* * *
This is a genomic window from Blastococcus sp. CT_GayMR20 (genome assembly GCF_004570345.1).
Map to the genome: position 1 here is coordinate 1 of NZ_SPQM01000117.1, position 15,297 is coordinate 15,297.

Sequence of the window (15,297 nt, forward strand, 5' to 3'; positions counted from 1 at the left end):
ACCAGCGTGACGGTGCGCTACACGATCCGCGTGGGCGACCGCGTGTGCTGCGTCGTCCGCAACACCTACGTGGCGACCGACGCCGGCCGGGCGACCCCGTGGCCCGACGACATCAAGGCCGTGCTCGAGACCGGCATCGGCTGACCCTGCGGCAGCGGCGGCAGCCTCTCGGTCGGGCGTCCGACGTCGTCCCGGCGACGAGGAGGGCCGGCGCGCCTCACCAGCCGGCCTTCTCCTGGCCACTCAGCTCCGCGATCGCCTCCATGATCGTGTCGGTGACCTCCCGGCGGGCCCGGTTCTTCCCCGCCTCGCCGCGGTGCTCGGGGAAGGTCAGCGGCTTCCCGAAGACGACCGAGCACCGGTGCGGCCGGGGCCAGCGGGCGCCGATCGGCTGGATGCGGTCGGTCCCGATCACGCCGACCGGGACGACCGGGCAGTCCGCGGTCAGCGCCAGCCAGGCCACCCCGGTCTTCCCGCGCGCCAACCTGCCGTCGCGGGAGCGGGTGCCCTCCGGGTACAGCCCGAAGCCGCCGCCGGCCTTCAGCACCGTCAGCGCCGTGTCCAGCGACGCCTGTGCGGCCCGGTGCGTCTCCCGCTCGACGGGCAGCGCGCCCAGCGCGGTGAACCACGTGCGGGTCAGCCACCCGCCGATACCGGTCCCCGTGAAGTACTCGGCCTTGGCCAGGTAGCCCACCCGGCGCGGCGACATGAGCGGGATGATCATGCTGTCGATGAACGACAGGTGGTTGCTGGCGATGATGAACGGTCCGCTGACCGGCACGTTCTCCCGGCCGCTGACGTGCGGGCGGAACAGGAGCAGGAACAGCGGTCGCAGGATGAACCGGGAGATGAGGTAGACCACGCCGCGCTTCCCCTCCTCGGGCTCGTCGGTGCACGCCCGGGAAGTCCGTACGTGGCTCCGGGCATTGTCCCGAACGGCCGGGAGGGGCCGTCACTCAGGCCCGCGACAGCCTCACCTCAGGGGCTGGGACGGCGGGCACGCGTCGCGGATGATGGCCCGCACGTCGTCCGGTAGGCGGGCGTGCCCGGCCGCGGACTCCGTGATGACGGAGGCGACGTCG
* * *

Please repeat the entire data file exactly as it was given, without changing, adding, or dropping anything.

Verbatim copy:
This is a genomic window from Blastococcus sp. CT_GayMR20 (genome assembly GCF_004570345.1).
Map to the genome: position 1 here is coordinate 1 of NZ_SPQM01000117.1, position 15,297 is coordinate 15,297.

Sequence of the window (15,297 nt, forward strand, 5' to 3'; positions counted from 1 at the left end):
ACCAGCGTGACGGTGCGCTACACGATCCGCGTGGGCGACCGCGTGTGCTGCGTCGTCCGCAACACCTACGTGGCGACCGACGCCGGCCGGGCGACCCCGTGGCCCGACGACATCAAGGCCGTGCTCGAGACCGGCATCGGCTGACCCTGCGGCAGCGGCGGCAGCCTCTCGGTCGGGCGTCCGACGTCGTCCCGGCGACGAGGAGGGCCGGCGCGCCTCACCAGCCGGCCTTCTCCTGGCCACTCAGCTCCGCGATCGCCTCCATGATCGTGTCGGTGACCTCCCGGCGGGCCCGGTTCTTCCCCGCCTCGCCGCGGTGCTCGGGGAAGGTCAGCGGCTTCCCGAAGACGACCGAGCACCGGTGCGGCCGGGGCCAGCGGGCGCCGATCGGCTGGATGCGGTCGGTCCCGATCACGCCGACCGGGACGACCGGGCAGTCCGCGGTCAGCGCCAGCCAGGCCACCCCGGTCTTCCCGCGCGCCAACCTGCCGTCGCGGGAGCGGGTGCCCTCCGGGTACAGCCCGAAGCCGCCGCCGGCCTTCAGCACCGTCAGCGCCGTGTCCAGCGACGCCTGTGCGGCCCGGTGCGTCTCCCGCTCGACGGGCAGCGCGCCCAGCGCGGTGAACCACGTGCGGGTCAGCCACCCGCCGATACCGGTCCCCGTGAAGTACTCGGCCTTGGCCAGGTAGCCCACCCGGCGCGGCGACATGAGCGGGATGATCATGCTGTCGATGAACGACAGGTGGTTGCTGGCGATGATGAACGGTCCGCTGACCGGCACGTTCTCCCGGCCGCTGACGTGCGGGCGGAACAGGAGCAGGAACAGCGGTCGCAGGATGAACCGGGAGATGAGGTAGACCACGCCGCGCTTCCCCTCCTCGGGCTCGTCGGTGCACGCCCGGGAAGTCCGTACGTGGCTCCGGGCATTGTCCCGAACGGCCGGGAGGGGCCGTCACTCAGGCCCGCGACAGCCTCACCTCAGGGGCTGGGACGGCGGGCACGCGTCGCGGATGATGGCCCGCACGTCGTCCGGTAGGCGGGCGTGCCCGGCCGCGGACTCCGTGATGACGGAGGCGACGTCG